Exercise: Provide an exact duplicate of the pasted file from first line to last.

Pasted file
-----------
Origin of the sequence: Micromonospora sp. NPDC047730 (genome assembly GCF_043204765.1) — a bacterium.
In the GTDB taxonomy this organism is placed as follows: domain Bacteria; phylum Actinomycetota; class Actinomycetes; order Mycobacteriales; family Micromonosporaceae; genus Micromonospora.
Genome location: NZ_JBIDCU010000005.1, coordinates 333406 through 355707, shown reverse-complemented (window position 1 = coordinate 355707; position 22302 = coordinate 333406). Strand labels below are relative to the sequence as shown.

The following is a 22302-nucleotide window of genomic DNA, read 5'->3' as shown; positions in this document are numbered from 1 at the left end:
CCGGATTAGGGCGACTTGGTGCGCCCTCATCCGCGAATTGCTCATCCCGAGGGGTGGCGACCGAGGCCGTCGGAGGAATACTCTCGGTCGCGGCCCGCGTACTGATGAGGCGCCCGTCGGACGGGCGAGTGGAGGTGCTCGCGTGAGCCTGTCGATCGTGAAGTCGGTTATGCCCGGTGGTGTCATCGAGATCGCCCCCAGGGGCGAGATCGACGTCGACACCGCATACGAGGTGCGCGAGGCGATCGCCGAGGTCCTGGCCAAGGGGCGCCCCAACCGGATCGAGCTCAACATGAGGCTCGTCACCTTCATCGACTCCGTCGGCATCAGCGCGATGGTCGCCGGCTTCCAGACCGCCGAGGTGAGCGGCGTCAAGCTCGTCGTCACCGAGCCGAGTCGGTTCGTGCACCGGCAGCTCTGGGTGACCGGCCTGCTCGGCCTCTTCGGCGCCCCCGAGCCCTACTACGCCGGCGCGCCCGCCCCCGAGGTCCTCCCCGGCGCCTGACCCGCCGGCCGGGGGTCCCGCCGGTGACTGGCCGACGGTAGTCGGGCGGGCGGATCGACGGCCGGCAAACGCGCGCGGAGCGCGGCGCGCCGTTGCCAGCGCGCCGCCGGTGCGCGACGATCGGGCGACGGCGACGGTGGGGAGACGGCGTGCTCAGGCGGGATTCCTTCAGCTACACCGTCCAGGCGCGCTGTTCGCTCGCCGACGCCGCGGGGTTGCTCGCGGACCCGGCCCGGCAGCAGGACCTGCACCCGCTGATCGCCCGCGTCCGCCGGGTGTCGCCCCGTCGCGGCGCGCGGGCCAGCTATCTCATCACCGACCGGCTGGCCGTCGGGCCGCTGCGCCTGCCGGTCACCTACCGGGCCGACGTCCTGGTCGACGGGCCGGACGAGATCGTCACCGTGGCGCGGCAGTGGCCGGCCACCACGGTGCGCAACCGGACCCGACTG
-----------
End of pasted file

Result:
Origin of the sequence: Micromonospora sp. NPDC047730 (genome assembly GCF_043204765.1) — a bacterium.
In the GTDB taxonomy this organism is placed as follows: domain Bacteria; phylum Actinomycetota; class Actinomycetes; order Mycobacteriales; family Micromonosporaceae; genus Micromonospora.
Genome location: NZ_JBIDCU010000005.1, coordinates 333406 through 355707, shown reverse-complemented (window position 1 = coordinate 355707; position 22302 = coordinate 333406). Strand labels below are relative to the sequence as shown.

The following is a 22302-nucleotide window of genomic DNA, read 5'->3' as shown; positions in this document are numbered from 1 at the left end:
CCGGATTAGGGCGACTTGGTGCGCCCTCATCCGCGAATTGCTCATCCCGAGGGGTGGCGACCGAGGCCGTCGGAGGAATACTCTCGGTCGCGGCCCGCGTACTGATGAGGCGCCCGTCGGACGGGCGAGTGGAGGTGCTCGCGTGAGCCTGTCGATCGTGAAGTCGGTTATGCCCGGTGGTGTCATCGAGATCGCCCCCAGGGGCGAGATCGACGTCGACACCGCATACGAGGTGCGCGAGGCGATCGCCGAGGTCCTGGCCAAGGGGCGCCCCAACCGGATCGAGCTCAACATGAGGCTCGTCACCTTCATCGACTCCGTCGGCATCAGCGCGATGGTCGCCGGCTTCCAGACCGCCGAGGTGAGCGGCGTCAAGCTCGTCGTCACCGAGCCGAGTCGGTTCGTGCACCGGCAGCTCTGGGTGACCGGCCTGCTCGGCCTCTTCGGCGCCCCCGAGCCCTACTACGCCGGCGCGCCCGCCCCCGAGGTCCTCCCCGGCGCCTGACCCGCCGGCCGGGGGTCCCGCCGGTGACTGGCCGACGGTAGTCGGGCGGGCGGATCGACGGCCGGCAAACGCGCGCGGAGCGCGGCGCGCCGTTGCCAGCGCGCCGCCGGTGCGCGACGATCGGGCGACGGCGACGGTGGGGAGACGGCGTGCTCAGGCGGGATTCCTTCAGCTACACCGTCCAGGCGCGCTGTTCGCTCGCCGACGCCGCGGGGTTGCTCGCGGACCCGGCCCGGCAGCAGGACCTGCACCCGCTGATCGCCCGCGTCCGCCGGGTGTCGCCCCGTCGCGGCGCGCGGGCCAGCTATCTCATCACCGACCGGCTGGCCGTCGGGCCGCTGCGCCTGCCGGTCACCTACCGGGCCGACGTCCTGGTCGACGGGCCGGACGAGATCGTCACCGTGGCGCGGCAGTGGCCGGCCACCACGGTGCGCAACCGGACCCGACTG